Black Owned Businesses in the H-F Community

Nandi Smith, Feature Writer

Photo courtesy of @eden.treats

Senior Eden Mitchell has recently hit the two-year mark for her flourishing small business “Eden Treats.” According to Mitchell, She discovered her passion at just nine years old and has “always loved to cook and bake.” Baking became more than just a hobby for Mitchell through her relationship with her grandmother.

 “I watched my granny cook and bake for all my life and when she passed away is when I really started getting into it more because I wanted to find something that would connect me to her,” said Mitchell.

Her business has served not only as a way to connect to her grandmother, but also as a root of pride. Mitchell is a hard worker and is consistently working to better her craft and branding. 

“I’m proud that I created everything myself from the designs, to the menu and the way I advertise everything I do it all myself, and I really like that,” said Mitchell.

Over the two years, Mitchell has really been able to build a brand for herself and experience growth through the help of the H-F community. She’s explained she loves having a small business in the Homewood-Flossmoor area because of the love she receives from the community. 

“I enjoy the customers. I feel like everyone is very supportive and they all just want me to do well,” said Mitchell.

Fortunately, the growth of Eden Treats was not stunted by the pandemic and she was able to continue to grow her business thanks to people just being at home and wanting to eat throughout this difficult time. Her most wanted treats are brookies, strawberry lemonade cupcakes and strawberry shortcakes.

It’s the connection to a person’s passion that Mitchell believes makes black-owned businesses special. 

“They show their story through their products… for me personally, I know I can share my story through my desserts,” said Mitchell.

Eden posts beautiful pictures of her treats regularly on her Instagram page @eden.treats. You can also view the menu and place orders through her page.

Photo courtesy of Destinee Lane

Destinee Lane is a freshman at H-F who like so many found something to keep them busy during the pandemic and turned it into something bigger. Her balloon business came about in May of 2020. Lane explained that “Last year the pandemic started and I just wanted something to do because I was bored at home, and I wanted a way to make my own money.”

Entrepreneurship seems to be something that has always been a part of Lane’s vision for herself. 

“My mom has always been an entrepreneur, and I’ve always wanted to be an entrepreneur,” said Lane.

Lane took the leap into the world of small business ownership in a year that was hard for the average person and the average small business, but fortunately, she said starting a business during the pandemic “turned out better than expected, I thought things would have been slow but people still really support me through the pandemic.”

Lane’s sense of pride has come from her varying creations she’s developed since the start of her business. She has come up with several designs to offer her customers.

She talked about her love of the community stating that “I enjoy that since I’ve started, a lot of people can refer me, and then when people come to me they say ‘yeah I heard about you from so and so and it’s just nice to see that people recommend me to others.” 

Lane explained the value of black-owned businesses saying “I feel like it’s very important for us to have our own businesses so our people have somewhere to go, and it’s very important to keep traditions going in the community,”

You can checkout Lane’s spectacular creations for yourself on her Instagram page @justjoiballoons.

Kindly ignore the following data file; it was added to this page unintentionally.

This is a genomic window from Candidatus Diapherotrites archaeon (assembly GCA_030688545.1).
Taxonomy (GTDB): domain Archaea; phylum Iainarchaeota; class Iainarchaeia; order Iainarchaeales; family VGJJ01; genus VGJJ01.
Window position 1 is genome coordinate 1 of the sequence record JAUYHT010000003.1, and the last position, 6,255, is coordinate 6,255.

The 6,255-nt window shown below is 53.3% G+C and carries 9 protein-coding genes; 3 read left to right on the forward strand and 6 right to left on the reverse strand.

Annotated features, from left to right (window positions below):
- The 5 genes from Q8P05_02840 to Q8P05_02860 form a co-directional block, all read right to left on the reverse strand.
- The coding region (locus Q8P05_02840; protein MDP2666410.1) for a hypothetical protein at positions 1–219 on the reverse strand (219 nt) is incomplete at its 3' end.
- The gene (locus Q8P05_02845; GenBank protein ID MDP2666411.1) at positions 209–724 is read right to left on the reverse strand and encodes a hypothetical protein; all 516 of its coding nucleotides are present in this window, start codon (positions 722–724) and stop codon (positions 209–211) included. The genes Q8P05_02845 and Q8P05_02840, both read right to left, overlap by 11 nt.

Photo courtesy of Pops Popcorn

The Owner Ken Jones started off as an auto technician and once that started getting harder to do into old age he saw it as an opportunity to pursue being an entrepreneur it was just a matter of what business to pursue.

He explains that one day it just came to him and he told his wife “‘let’s do popcorn’ and from there it sprouted out.” He did extensive research and began the trial and error phase of flavoring to find the perfect and unique flavors that he would use for Pops Popcorn Shop.

His popcorn business started at home. Once the business had grown to a point where it was too large to maintain from home, he decided to get a store in August of 2018. Jones happily described his appreciation for the community raving about how peaceful the environment is as well as the kind residents.

Jones has gained loyal customers through his spectacular flavors that are usually hard to come by in stores and other popcorn stores. Pop’s offers popcorn flavors such as white cheddar, nacho cheese, caramel, spicy cheese and spicy caramel twist. Jones specifically recommended the salt and vinegar popcorn.

He explains that starting the business in the store was rough since it’s brick and mortar and so much goes to just trying to maintain the physical store. The pandemic has made keeping the business afloat all the more difficult.

“I had to struggle and hustle on my own to keep the business open, so far we’ve been tooth and nail… but thankfully it’s holding on,” said Jones.

Jones stressed the importance of black youth having things for themselves. He stated how proud he is to have his own business.

 “I always wanted to have a legacy, something I could pass down to my kids and grandkids. It’s a lot of things that I want to do, and the popcorn is just the start,” said Jones. 

He offered advice to young black entrepreneurs sharing that “If you’re not wise on what opportunities to take and what not to take, it can set you back a long way. The key is to be vigilant. Start a business plan and stick to your business plan that way no one can come in and change things on you.”

When asked what makes black businesses so special he said “The legacy. It’s pretty much history. It’s like we are getting something we’ve never had before… our piece of the pie.”

You can keep up with Pops Popcorn shop through the website and you can visit the store at 18035 Dixie Hwy, Homewood, IL.


Photo courtesy of Jori Williams

Jori Williams is a senior at H-F who is the proud owner behind Body By JOR, a skincare and beauty business that is vegan and cruelty-free. Her business has currently been open for 10 months and will be hitting a year soon. 

Body by Jor is mostly known for lipglosses and lanyards. The most reoccurring purchases are Icy Girl, Brown Sugar Baby.

Similar to other recent business owners, Jori started her brand during the heart of the pandemic. Williams described the multiple reasons she kicked off her business stating that it “Started it as a way to bring me joy and to help the community.”